Tuesday, May 22, 2012

Taking Things Away

This past weekend, I caught a Tweet by my good friend Nancy Hays (@EDUCAUSEEditor) mentioning Thomas Friedman’s latest missive “Do You Want the Good News First?” Friedman describes changing economic conditions as our world shifts from one based on one-to-many exchanges to a world where central authority has been eroded and decentralization rules on a massive scale. Friedman’s points are simple: first, that we need to recognize those shifts and embrace them; and second, we must continue to build a strong economic foundation by investing in education and research which, together with a prudent immigration policy, will allow us to take better advantage of these shifts.

So, just what are these shifts?
As CIO’s we are not immune from these forces. We have to focus a little less on the traditional responsibilities of resource allocation and policy enforcement (i.e. gatekeepers) and become stewards of innovation and conveners of important conversations on campus. We also have to stop doing things that matter less in order to invest in things that matter much more. Some of our collective opportunities include:
  • Email and storage services – if you are not out of these businesses yet you are late to the game. Microsoft and Google are ready for you.
  • BYOD is a real possibility – but proceed carefully in concert with your students and faculty. We’re not too far from the day when we can begin decommissioning most of the large computing labs that have been built over the past fifteen years.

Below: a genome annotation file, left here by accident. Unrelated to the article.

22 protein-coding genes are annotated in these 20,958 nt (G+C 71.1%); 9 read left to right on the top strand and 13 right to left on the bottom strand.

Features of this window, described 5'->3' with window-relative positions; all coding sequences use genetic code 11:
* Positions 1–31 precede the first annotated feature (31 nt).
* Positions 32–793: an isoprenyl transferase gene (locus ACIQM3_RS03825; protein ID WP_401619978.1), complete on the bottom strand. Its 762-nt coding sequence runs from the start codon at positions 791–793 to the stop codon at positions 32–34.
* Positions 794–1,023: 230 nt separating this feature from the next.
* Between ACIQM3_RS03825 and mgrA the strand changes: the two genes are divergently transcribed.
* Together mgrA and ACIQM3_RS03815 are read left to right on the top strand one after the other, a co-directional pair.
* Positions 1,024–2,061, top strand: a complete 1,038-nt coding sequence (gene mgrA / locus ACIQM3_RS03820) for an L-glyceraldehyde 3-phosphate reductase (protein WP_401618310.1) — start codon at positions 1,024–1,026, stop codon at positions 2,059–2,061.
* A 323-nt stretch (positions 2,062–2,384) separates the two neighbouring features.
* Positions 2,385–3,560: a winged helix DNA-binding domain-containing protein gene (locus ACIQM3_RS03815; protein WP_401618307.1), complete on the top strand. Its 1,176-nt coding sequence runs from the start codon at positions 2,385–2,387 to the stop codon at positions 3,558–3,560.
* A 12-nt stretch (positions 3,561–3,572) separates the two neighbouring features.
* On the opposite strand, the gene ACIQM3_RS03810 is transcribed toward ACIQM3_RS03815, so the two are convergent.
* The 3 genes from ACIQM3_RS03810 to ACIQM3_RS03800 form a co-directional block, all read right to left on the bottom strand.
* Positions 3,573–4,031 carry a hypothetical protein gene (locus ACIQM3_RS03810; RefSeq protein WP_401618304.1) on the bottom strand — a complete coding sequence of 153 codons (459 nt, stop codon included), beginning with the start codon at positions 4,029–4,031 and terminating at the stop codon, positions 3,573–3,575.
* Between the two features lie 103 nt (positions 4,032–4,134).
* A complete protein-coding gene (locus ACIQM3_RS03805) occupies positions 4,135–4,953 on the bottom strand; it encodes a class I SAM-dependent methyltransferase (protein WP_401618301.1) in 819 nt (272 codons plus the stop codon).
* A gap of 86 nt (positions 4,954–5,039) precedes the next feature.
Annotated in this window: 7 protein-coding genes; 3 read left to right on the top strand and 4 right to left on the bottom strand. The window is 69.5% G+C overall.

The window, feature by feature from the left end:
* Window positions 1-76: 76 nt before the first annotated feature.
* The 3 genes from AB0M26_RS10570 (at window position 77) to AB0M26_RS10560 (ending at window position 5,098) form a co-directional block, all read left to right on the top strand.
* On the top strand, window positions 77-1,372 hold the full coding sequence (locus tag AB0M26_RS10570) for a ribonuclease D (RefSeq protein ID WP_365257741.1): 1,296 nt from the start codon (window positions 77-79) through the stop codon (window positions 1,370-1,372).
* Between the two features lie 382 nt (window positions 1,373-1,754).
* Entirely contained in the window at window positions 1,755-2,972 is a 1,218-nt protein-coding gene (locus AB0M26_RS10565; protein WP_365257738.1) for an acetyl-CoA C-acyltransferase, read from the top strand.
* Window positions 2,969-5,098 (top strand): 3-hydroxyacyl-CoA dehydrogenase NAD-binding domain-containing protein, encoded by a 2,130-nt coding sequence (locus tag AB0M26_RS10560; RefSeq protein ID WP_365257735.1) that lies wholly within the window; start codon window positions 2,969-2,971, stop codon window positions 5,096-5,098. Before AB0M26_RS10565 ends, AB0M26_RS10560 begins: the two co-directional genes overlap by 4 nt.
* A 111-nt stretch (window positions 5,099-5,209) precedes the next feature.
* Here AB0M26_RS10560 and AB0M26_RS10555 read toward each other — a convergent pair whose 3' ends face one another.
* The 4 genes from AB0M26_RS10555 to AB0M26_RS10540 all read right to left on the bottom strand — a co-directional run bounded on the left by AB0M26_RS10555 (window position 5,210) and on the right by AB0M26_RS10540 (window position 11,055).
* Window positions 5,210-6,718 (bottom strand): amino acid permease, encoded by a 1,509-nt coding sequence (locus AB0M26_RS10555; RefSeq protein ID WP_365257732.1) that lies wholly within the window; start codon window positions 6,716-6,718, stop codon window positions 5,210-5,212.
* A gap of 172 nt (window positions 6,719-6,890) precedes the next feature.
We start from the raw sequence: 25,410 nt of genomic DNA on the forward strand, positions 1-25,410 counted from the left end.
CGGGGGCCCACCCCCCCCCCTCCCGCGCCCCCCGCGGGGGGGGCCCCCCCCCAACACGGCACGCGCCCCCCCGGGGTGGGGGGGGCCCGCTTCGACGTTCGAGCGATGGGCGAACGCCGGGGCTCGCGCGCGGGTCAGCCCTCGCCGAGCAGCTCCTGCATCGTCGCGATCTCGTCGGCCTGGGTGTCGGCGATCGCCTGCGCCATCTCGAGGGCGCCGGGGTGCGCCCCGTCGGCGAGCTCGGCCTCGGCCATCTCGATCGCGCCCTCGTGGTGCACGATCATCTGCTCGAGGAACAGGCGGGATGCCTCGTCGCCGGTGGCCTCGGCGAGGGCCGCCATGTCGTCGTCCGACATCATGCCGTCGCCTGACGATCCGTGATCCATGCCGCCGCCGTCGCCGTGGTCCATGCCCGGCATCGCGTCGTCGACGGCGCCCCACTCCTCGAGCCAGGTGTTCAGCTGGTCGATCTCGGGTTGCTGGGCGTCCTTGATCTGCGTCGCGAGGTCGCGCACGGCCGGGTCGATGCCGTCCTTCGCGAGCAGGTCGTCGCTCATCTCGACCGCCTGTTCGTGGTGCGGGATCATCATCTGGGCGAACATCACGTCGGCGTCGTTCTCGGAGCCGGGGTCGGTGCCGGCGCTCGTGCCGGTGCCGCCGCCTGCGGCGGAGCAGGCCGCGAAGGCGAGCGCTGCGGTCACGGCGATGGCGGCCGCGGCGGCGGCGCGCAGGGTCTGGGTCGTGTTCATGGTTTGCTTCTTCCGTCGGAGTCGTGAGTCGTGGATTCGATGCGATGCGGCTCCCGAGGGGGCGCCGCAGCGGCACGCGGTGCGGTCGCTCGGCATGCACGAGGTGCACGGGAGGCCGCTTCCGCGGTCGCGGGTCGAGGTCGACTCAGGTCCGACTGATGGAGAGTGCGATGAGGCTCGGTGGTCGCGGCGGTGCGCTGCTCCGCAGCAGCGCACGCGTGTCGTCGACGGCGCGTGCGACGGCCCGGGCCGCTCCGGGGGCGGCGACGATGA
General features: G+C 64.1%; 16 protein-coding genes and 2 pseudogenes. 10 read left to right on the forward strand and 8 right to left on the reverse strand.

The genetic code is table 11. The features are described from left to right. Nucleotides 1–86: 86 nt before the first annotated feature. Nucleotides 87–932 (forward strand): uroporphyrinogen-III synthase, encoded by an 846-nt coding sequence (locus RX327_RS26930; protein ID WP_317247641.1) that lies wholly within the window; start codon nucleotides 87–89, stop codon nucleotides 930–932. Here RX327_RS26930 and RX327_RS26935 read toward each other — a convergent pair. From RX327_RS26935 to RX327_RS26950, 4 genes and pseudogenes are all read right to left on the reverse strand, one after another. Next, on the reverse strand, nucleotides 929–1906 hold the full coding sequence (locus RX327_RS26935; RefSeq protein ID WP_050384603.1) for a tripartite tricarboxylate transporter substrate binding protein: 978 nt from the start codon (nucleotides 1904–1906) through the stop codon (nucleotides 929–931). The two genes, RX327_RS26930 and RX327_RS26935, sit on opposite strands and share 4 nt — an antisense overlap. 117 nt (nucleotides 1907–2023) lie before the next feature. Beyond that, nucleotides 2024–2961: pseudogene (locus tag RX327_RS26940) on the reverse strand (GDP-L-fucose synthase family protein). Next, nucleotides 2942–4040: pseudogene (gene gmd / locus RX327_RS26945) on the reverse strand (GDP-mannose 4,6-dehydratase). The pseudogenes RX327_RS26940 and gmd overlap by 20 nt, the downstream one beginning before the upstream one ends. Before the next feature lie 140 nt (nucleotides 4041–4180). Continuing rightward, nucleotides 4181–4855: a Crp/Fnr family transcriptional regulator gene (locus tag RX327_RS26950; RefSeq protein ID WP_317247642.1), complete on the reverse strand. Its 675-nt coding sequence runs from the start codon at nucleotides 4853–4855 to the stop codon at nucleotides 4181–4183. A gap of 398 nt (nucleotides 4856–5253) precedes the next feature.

• Data centers – cloud computing is becoming more viable so start your research now. At some point in three, five, or seven years it will be time to decide that we no longer have to run large data centers when Amazon, Microsoft, and IBM can provide utility services that scale at an incremental cost.
As we take things away, it is critical that the underlying resources be shifted to those things that are real differentiators for higher education. Your campus network, its backbone, and its connectivity to the world has never mattered more as online collaboration between faculty and students drives revolutionary changes in learning. And having accurate and timely information, flowing from centrally supported administrative systems, has never been more important for academic and administrative decision-makers. Forward-thinking CIOs will be the ones who stop doing lots of things in order to shift scarce resources to these critical areas.

1 comment:

  1. To your list of things "that have never mattered more" for higher education, I would add identity and web services. As decentralization accelerates and federation becomes commonplace, these technologies will be increasingly important.

    One of the more interesting "big picture" questions to me is: "What happens after the incremental wins and hype are gone, and ALL services are available via the cloud?" I have my own opinions, but am interested to hear yours and those of your followers.

    Your blog's background image contains lots of clouds :-)